- The Washington Times - Thursday, May 5, 2011

When Air Force associate athletic director Dermot Coll and the rest of the NCAA lacrosse tournament selection committee sequester themselves in a Baltimore hotel room this weekend, the participants will sift through RPI, strength of schedule and quality wins in an effort to concoct a 16-team field by Sunday night.

They won’t, as in the past, be held to a strict number of teams permitted to fly to their first-round site.

It’s an important development for both the flexibility afforded the committee and for the integrity of the tournament. While fiscal responsibility remains important and some teams still will be paired with geographic considerations, the removal of the flights issue gives the NCAA a better chance at a bracket most reflective of competitive considerations.

“With teams like Notre Dame and Denver, we’ve really gotten away from a specific number of flights,” said Coll, the chairman of this year’s lacrosse committee. “We’re more into trying to contain costs and to try to do the right thing. … We’re trying to protect the eight seeded teams and try to get as many teams within 400 miles [of their first-round opponent]. If we have three flights, then we have three flights.”

Coll’s five-man committee, which includes Towson coach Tony Seaman and Loyola coach Charley Toomey, has other issues to sort through beyond simply providing a geographically sensible bracket if possible.

One team whose placement will be scrutinized is Virginia (9-5), which dismissed star midfielder Shamel Bratton before its regular-season finale last week. The Cavaliers struggled in April but own a signature victory over Cornell and routed Penn 11-2 in their regular-season finale. Bratton’s absence won’t impact Virginia’s inclusion, but it could influence the Cavaliers’ seeding.

A league-by-league look at how the 16-team field might break down:

America East (1): Top-seeded Stony Brook (10-3) plays host to Hartford in Saturday’s title game. The Seawolves, an NCAA quarterfinalist a year ago, are talented but likely need a victory to ensure a return trip.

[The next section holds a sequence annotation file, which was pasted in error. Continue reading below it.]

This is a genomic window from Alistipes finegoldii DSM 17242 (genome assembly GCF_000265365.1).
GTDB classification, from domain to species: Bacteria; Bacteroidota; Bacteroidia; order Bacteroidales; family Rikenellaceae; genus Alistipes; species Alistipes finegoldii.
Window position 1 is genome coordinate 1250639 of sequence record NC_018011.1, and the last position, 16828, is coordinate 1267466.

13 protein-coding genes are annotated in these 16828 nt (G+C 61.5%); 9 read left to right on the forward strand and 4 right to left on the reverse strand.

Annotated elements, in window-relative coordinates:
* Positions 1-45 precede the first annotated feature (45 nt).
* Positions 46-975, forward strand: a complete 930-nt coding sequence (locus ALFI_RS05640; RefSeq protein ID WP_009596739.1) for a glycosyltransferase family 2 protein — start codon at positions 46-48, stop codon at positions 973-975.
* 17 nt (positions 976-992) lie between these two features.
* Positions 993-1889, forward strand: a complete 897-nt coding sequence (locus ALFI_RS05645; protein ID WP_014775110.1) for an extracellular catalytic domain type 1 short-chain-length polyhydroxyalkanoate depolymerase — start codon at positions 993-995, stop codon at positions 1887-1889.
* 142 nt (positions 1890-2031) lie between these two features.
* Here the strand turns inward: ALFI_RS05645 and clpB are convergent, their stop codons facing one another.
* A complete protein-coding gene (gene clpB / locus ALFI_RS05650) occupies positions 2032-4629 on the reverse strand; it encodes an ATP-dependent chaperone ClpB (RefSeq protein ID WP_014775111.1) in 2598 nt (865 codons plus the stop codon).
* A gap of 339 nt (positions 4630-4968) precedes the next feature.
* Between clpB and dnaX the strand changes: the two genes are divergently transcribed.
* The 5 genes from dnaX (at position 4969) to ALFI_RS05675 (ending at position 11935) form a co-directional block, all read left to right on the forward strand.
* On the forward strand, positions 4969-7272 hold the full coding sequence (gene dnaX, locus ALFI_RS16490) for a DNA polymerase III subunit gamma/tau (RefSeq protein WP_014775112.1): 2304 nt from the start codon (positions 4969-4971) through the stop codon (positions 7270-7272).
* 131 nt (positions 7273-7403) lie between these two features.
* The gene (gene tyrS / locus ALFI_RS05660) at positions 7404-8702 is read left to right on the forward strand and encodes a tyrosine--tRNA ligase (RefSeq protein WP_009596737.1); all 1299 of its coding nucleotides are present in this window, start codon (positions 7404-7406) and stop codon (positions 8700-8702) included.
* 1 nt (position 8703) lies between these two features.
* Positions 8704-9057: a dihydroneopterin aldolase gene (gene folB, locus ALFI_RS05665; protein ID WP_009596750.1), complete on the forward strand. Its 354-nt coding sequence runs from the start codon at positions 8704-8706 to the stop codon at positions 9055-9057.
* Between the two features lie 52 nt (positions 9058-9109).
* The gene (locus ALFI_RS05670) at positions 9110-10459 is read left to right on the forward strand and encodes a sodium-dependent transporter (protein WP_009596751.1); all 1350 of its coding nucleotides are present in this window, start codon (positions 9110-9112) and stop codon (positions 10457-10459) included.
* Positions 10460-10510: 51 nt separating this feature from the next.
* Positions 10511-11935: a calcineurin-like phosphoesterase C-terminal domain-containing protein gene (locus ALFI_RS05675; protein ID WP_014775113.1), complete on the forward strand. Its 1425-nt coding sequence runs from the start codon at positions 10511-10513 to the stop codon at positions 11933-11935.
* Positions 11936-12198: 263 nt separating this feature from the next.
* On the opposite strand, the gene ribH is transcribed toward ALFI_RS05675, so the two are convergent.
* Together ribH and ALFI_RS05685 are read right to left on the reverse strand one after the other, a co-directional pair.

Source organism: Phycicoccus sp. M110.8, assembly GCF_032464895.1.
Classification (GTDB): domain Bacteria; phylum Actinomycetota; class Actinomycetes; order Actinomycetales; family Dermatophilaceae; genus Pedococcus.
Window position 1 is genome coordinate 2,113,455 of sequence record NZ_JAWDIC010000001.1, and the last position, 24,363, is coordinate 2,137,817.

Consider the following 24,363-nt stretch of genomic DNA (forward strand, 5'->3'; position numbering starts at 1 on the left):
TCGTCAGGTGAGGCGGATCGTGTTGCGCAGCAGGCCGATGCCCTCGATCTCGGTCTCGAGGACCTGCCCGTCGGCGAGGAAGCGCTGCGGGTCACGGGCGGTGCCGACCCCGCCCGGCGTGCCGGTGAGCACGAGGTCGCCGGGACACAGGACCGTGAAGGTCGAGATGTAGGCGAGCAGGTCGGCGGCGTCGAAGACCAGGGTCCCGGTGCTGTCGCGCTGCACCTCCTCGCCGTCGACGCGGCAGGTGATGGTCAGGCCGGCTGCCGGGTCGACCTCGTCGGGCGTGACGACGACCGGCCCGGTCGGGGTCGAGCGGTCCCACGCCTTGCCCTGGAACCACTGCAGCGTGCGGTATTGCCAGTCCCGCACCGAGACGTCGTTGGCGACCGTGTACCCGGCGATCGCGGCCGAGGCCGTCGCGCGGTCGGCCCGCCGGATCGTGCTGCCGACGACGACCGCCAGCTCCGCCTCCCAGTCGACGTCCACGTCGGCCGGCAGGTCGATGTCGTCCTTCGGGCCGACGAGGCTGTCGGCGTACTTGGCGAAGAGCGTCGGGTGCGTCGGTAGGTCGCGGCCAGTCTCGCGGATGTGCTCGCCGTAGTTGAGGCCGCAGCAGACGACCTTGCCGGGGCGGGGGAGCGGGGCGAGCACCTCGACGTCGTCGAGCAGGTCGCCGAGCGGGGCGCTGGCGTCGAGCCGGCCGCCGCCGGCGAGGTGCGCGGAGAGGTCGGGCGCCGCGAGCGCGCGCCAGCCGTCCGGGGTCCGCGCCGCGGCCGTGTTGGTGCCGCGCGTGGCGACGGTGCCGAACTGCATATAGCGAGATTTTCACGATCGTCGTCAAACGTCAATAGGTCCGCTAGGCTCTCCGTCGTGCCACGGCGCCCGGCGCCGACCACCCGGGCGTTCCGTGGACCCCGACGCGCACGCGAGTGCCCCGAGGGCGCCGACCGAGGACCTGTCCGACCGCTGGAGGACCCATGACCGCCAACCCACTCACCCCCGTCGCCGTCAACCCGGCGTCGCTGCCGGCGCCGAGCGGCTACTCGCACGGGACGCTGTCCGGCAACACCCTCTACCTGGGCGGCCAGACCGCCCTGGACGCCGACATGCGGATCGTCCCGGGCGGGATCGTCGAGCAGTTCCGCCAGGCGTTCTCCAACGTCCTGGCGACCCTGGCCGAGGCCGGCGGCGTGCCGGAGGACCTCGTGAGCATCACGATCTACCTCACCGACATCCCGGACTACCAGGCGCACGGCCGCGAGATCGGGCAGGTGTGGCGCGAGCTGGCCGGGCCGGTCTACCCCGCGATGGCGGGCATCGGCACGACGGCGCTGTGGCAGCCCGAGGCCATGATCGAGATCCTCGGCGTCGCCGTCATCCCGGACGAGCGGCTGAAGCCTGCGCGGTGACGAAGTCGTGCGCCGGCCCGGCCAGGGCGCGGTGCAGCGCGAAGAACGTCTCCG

Atlantic Coast (3-4): Consider Duke, Maryland and Virginia all safely in the field and strong possibilities to play home games in the first round. North Carolina (9-5) probably will be an at-large pick as well, but the Tar Heels could be vulnerable if they lose Friday to Notre Dame and upsets unfold in conference tournaments.

Big East (2-3): Syracuse probably will be the tournament’s No. 1 seed after beating Notre Dame, which also will be invited. Villanova (11-3) owns a top-10 RPI and should be safe if it can win at Georgetown (6-7) on Saturday.

Colonial (1-2): Delaware (10-6) visits Massachusetts (10-4) to determine the league’s automatic qualifier Saturday. Hofstra (13-2) lost in the conference semifinals, and a poor strength of schedule leaves the Pride vulnerable to surprises in other league tournaments.

ECAC (1-2): Denver could earn a first-round home game for the first time in program history. It needs to win the ECAC tournament to do so. The Pioneers (11-2), who played Ohio State on Thursday in a game that ended too late for this edition, probably would snag an at-large berth if necessary thanks to its strong RPI (7) and victory over Duke.

Independents (1): Johns Hopkins will earn its 40th consecutive tournament berth regardless of how it fares Friday at Army.

Ivy (2-3): Cornell hosts the conference tournament this weekend, and the Big Red have earned a solid seed from the NCAA committee. Penn has quality victories (Duke and Bucknell) and schedule strength and probably will earn an at-large. Harvard and Yale probably need to win twice in three days to play on.

Metro Atlantic (1): Siena is the top seed in the perennially one-bid league and the favorite to earn its second NCAA berth in three years.

Story Continues →